Written by a Pulitzer Prize Winning Author!
The Hebrew Bible claims; God loved King David most. Whether you view The Bible as a religious guide, history book, or a timeless work of literature, you likely find this idea perplexing enough to have a few questions pass through your mind’s eye. After all, King David was a warrior, a military leader that was responsible for many deaths, albeit to claim an earthly kingdom for God, many shed blood.
Obviously addicted to power, for many, what makes this celestial favoritism even more compelling is David’s narcissism that often manifested as philandering with the wives of other men, and ultimately claiming them as his own.
Of course, David did not escape punishment for his sins, despite his effort to please the Almighty, he would never see the Temple built that pleasure would be for his peace loving heir, King Shlomo (Solomon.)
I don’t wish to seem cynical as I truly love to study Hebrew Biblical history and King David is a favorite. I appreciate his flaws, and understand that for many of us, his bibliography provides hope and belief in forgiveness. In contrast to his faults, there is passion and love, the literature tells us that King David, also propagated love, the kind of love that fills the soul with overwhelming warmth, Divine love.
Biblical literature and movies are rising in popularity especially when the audience views the speculative fiction as a fair representation of the original meaning.
Fortunately, you do not need to be a biblical scholar to appreciate, Pulitzer prize winning author Geraldine Brooks’ intellectual and empathetic fictionalized narrative focusing on the highlights and turning-point in the life of the King that perpetuated the change that even today influences the lives of nearly everyone on Earth.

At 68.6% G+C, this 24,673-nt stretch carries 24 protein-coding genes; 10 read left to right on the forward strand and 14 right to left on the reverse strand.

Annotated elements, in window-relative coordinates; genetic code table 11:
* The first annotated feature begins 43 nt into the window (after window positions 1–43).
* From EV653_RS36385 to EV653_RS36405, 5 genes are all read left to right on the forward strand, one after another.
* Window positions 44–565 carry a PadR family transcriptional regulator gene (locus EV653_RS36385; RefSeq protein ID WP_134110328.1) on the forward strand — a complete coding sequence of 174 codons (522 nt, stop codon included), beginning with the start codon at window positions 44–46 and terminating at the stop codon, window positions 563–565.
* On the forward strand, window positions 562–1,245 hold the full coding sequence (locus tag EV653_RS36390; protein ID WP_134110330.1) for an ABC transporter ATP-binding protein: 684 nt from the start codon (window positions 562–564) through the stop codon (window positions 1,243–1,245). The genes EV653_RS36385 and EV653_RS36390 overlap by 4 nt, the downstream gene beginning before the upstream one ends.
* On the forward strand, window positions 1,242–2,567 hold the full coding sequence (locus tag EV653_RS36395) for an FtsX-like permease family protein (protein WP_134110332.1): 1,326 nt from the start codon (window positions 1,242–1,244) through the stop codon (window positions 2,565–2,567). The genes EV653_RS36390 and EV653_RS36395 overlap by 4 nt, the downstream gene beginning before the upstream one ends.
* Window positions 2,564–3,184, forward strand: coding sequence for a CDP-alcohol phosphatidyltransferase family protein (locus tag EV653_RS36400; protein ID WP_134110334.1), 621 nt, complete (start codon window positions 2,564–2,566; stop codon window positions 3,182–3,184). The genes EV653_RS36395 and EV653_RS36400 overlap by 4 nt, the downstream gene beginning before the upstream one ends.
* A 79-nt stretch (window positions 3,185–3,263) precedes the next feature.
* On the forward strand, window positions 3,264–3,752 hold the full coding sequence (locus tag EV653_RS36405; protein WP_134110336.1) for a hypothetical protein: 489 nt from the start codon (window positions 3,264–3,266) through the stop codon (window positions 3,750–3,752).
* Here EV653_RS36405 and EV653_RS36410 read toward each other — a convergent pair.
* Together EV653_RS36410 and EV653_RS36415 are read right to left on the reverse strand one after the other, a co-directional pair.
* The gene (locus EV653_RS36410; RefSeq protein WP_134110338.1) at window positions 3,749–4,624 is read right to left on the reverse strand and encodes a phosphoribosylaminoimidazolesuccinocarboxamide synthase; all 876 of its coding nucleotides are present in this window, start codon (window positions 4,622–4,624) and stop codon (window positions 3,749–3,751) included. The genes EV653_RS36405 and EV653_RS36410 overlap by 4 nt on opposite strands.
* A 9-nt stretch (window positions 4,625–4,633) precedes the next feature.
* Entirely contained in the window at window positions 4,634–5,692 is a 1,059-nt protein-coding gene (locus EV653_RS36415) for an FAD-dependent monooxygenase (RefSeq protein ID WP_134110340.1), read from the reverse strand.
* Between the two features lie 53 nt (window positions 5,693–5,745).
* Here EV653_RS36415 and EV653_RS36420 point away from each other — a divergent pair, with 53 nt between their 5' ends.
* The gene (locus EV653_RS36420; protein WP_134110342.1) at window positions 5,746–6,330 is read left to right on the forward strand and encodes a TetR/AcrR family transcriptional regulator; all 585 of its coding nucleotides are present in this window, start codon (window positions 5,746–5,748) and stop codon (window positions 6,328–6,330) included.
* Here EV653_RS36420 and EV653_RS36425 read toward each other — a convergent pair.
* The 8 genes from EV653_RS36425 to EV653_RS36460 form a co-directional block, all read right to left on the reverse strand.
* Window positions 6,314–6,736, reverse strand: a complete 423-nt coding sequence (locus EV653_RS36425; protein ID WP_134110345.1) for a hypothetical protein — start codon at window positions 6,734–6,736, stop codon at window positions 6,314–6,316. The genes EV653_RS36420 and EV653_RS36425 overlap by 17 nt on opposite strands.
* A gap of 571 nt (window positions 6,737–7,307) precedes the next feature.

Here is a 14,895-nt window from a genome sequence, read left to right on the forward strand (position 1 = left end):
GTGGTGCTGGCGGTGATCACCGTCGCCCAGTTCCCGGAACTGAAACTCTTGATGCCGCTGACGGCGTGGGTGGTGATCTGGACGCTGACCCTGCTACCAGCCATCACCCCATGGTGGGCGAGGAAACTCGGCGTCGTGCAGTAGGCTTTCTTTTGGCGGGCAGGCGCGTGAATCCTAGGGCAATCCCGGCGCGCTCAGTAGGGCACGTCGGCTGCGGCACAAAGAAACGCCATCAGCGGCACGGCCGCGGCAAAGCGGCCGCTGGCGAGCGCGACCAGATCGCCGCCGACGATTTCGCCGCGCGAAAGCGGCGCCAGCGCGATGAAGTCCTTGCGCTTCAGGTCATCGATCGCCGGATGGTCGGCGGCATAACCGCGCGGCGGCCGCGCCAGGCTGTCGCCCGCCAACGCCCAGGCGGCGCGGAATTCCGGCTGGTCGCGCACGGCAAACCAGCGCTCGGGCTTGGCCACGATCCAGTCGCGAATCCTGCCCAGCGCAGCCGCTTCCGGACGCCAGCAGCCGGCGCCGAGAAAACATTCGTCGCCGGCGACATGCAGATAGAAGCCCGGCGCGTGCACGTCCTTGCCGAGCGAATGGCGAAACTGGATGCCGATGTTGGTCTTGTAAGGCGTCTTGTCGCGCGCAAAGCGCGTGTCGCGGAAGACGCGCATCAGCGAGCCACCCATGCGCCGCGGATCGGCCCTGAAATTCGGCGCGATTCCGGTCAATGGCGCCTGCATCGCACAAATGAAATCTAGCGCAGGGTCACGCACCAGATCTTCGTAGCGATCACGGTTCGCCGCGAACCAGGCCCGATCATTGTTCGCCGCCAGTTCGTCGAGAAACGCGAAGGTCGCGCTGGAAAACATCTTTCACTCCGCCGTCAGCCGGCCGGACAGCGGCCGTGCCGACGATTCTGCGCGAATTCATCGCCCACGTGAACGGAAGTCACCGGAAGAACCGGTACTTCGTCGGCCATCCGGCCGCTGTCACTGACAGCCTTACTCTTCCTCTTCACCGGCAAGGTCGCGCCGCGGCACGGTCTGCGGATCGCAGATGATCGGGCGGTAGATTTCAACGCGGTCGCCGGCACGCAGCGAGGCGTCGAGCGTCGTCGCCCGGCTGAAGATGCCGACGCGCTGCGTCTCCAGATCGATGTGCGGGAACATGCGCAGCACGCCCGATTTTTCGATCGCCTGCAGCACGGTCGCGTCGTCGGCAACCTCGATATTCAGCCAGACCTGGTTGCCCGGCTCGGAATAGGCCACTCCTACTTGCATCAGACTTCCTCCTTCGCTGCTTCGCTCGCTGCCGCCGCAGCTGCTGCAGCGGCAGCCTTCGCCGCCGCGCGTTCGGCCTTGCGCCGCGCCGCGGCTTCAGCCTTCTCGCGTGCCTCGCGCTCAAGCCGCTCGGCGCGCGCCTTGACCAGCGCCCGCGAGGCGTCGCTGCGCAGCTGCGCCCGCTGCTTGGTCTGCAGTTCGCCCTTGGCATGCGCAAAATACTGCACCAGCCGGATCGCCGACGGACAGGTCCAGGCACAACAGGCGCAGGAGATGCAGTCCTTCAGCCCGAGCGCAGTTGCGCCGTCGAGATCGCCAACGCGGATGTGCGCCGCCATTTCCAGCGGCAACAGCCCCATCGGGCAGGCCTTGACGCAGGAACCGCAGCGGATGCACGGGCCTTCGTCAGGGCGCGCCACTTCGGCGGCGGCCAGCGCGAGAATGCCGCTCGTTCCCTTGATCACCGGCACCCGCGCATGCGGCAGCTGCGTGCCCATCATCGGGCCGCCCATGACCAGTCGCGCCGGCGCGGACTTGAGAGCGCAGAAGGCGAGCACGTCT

Told by Natan (Nathan), whose father lost his life to the youngster that ultimately became King, despite the tragedy, his visions of the future led him to serve as David’s lifelong prophet and confidant. Perhaps, the only man who could reprimand the King, his intimate relationship with David, and those closest to the King, allows the story from Natan’s perspective to reach depths that would not otherwise be possible.
Conclusively, The Secret Chord crosses nearly all genres’ as the King’s life exemplified the experiences of being human; he just had all of them. The author’s story comes across as if we found in a cave somewhere original well-written texts. Love, hate, murder, and jealously, the delivery makes it all feel real.
The Secret Chord published by Penguin Random House categorizes the novel as literary fiction, spiritual fiction, and historical fiction. It is available in hardcover, ebook, and audio at Amazon and other book retailers.
|Review by Sammy Sutton|